My dad got to see what life aboard an aircraft carrier was like when he went on the USS George H. W. Bush Tiger Cruise. The ship pulled into Mayport, Florida a few days before returning to Norfolk. My dad boarded the ship there, along with about 1,200 other tigers – family members (no spouses or significant others are allowed on tiger cruises) and friends – and rode the ship back into port in Norfolk. Here is what my dad had to say about his cruise experience:
I flew to Yorktown on Tuesday, December 6th. After spending most of the next day playing with the grandkids and helping Jenny put up outside Christmas decorations, Jenny drove me to Norfolk where I boarded a bus that took us to Mayport, Florida. We arrived in Florida on Thursday morning where the ship was waiting for us.
After being processed, Father Daigle, the Catholic chaplain on the ship, met me and escorted me onto the ship. (Jarrod was busy with his duties at the time and arranged for Father Daigle to be my temporary sponsor.) He showed me to my room and then we went to Mass. After Mass, we went to the wardroom to eat lunch.
After lunch, I met up with Jarrod on the flight deck and the tour began. He gave me a brief tour of the flight deck and hangar bay. This is the catapult that launches the jets off of the ship.
While we were up on the flight deck, we watched the burial at sea ceremony for a retired Navy Commander.
We continued with the tour on the flight deck. Jarrod showed me one of the helicopters on board.
Afterward we went down into the ship and he showed me around. We went to his office.
He showed me where he does his laundry. Yes, even officers have to do their own personal laundry.
We went to the diesel engine room. These engines operate the auxiliary generators that would be used in the event that nuclear power is interrupted.
During the Tiger Cruise, the commander’s living quarters were open to visitors, so we went there. The commanding officer has his own kitchen with his own private chef. When any dignitaries are on the ship, they are hosted in the commander's quarters.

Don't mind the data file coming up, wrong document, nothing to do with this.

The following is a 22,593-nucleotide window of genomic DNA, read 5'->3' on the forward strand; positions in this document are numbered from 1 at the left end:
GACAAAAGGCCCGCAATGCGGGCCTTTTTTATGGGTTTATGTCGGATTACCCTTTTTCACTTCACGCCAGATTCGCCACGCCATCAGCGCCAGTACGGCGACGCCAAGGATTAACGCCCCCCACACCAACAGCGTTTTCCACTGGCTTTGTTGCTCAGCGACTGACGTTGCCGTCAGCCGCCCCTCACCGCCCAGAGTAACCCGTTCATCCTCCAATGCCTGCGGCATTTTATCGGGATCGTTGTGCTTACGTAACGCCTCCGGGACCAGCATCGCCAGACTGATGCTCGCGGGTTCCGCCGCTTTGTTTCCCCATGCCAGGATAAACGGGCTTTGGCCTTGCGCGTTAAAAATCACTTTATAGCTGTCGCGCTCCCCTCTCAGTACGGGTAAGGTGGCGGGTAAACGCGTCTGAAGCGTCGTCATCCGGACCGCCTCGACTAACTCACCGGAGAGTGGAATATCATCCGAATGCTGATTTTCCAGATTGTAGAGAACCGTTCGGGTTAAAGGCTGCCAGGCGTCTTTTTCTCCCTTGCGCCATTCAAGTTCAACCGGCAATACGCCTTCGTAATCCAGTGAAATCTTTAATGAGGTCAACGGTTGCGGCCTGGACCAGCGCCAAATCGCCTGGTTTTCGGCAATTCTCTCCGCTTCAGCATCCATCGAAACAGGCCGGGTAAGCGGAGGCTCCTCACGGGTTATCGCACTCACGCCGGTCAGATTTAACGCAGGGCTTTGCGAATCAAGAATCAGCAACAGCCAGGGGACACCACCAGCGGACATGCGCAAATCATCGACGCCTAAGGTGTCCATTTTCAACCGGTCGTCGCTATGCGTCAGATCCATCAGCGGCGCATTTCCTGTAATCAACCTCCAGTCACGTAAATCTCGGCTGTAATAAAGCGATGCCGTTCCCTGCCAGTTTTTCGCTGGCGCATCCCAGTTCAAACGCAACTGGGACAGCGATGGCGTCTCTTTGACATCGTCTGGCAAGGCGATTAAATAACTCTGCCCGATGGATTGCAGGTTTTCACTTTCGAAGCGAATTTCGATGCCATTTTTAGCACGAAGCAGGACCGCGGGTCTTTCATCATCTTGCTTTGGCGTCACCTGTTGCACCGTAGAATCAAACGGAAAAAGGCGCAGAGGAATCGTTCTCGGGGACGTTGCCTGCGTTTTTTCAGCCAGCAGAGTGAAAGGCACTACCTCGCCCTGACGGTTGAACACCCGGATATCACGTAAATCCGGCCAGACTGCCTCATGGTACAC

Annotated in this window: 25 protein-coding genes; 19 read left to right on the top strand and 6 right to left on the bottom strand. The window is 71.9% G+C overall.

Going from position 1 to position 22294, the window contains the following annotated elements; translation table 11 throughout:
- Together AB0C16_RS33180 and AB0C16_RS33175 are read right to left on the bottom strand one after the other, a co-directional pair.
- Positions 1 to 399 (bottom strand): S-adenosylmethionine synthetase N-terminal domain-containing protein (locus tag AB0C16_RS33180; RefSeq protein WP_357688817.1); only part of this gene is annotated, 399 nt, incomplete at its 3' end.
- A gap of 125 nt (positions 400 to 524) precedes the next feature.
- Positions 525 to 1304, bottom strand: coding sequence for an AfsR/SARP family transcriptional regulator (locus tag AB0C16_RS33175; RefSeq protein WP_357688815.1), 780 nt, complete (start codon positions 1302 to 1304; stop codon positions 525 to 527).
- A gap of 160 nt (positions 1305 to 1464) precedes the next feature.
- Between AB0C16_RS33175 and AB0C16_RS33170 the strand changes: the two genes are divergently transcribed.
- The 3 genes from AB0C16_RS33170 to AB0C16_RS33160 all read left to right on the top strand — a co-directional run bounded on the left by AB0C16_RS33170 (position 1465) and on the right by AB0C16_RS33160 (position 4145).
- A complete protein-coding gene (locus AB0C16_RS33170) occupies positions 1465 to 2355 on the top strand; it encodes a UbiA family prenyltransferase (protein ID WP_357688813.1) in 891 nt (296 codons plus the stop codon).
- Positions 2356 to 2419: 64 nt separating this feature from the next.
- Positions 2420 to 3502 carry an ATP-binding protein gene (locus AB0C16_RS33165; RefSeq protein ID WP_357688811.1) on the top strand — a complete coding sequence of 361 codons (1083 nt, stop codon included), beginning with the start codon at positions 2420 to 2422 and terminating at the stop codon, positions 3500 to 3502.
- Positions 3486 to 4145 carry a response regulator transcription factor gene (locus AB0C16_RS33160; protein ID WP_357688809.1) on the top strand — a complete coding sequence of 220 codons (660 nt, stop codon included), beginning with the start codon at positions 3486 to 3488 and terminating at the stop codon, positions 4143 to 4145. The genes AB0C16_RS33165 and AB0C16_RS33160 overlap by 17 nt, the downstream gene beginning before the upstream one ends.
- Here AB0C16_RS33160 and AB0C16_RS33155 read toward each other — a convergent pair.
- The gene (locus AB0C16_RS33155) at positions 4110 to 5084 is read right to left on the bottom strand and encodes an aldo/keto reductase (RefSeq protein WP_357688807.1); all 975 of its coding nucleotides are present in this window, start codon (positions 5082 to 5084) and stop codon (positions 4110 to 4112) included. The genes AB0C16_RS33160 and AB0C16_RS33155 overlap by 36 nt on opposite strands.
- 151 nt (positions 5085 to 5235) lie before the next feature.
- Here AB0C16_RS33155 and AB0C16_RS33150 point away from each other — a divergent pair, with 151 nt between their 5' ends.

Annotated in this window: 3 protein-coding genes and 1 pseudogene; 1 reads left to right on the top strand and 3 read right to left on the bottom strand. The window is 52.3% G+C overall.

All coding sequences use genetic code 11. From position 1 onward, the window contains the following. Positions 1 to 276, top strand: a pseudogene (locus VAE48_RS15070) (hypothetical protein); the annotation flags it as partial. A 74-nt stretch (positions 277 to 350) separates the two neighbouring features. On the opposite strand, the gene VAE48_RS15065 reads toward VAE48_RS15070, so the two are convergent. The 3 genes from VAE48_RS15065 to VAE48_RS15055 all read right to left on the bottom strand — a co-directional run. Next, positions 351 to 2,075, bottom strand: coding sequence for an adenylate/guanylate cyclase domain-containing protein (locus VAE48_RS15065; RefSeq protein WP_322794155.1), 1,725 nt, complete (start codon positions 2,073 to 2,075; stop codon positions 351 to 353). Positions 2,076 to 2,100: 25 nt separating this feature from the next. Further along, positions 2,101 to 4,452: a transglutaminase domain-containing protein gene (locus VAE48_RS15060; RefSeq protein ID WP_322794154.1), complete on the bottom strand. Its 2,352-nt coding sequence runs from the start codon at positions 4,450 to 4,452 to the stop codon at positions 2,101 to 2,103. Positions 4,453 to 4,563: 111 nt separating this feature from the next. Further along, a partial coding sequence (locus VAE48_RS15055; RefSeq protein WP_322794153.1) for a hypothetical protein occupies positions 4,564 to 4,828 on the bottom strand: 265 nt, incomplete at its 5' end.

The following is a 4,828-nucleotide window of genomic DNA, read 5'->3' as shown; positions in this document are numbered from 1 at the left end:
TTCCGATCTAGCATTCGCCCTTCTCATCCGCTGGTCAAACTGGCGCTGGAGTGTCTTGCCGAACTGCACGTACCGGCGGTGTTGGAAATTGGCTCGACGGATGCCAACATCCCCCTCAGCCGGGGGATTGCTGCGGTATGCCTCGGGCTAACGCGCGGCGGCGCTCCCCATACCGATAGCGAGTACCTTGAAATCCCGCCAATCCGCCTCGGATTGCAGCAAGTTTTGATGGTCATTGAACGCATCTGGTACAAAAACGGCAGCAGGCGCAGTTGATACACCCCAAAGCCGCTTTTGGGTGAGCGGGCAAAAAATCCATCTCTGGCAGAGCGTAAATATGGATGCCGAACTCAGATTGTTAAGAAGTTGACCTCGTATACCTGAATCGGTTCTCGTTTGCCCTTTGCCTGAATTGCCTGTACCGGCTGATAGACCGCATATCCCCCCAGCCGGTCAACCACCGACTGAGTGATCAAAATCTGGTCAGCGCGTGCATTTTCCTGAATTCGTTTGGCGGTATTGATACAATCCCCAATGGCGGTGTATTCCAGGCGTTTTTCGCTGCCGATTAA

Jarrod showed me this parts locker. He is the supply officer in charge of keeping track of all of the parts stored here.
On Friday, the Navy showed off some of their capabilities. We watched helicopters taking off, landing and simulating some rescue operations.
We also saw the fighter jets landing and taking off.
On a playful note, the carrier acted as the official in a race between a cruiser and two destroyers that were a part of the carrier group. We had blow by blow description of the race over the loudspeaker system.
During the cruise, all of the Tigers were given a Personnel Qualification Standard booklet. As we toured all of the different departments and heard descriptions of the duties of that department, we collected signatures of the personnel in charge of that station. There was an award ceremony on Friday afternoon where the Commanding Officer presented the Tigers a certificate and pin signifying completion of the qualifications to be a Surface and Aviation Warfare Specialist (TSAWS). I had the privilege of being pinned by Jarrod.
On Saturday, we pulled into port. Jarrod and I were near the front of the ship waiting to catch a glimpse of Jenny, Trenton, Charlotte, and Nancy. We were in contact by phone and they told us where they were standing, so we moved to a place where we would be directly in front of them. It didn't take long to spot them in the crowd.
I had a great time on the cruise. Everyone that Jarrod introduced me to was very nice. I met officers, enlisted personnel, and some of their Tigers. I even had the opportunity to meet Rear Admiral Nora Tyson, commander of the entire George H. W. Bush Strike Group.
Thank you Jarrod for the once-in-a-lifetime opportunity to experience life on a U. S. Navy aircraft carrier.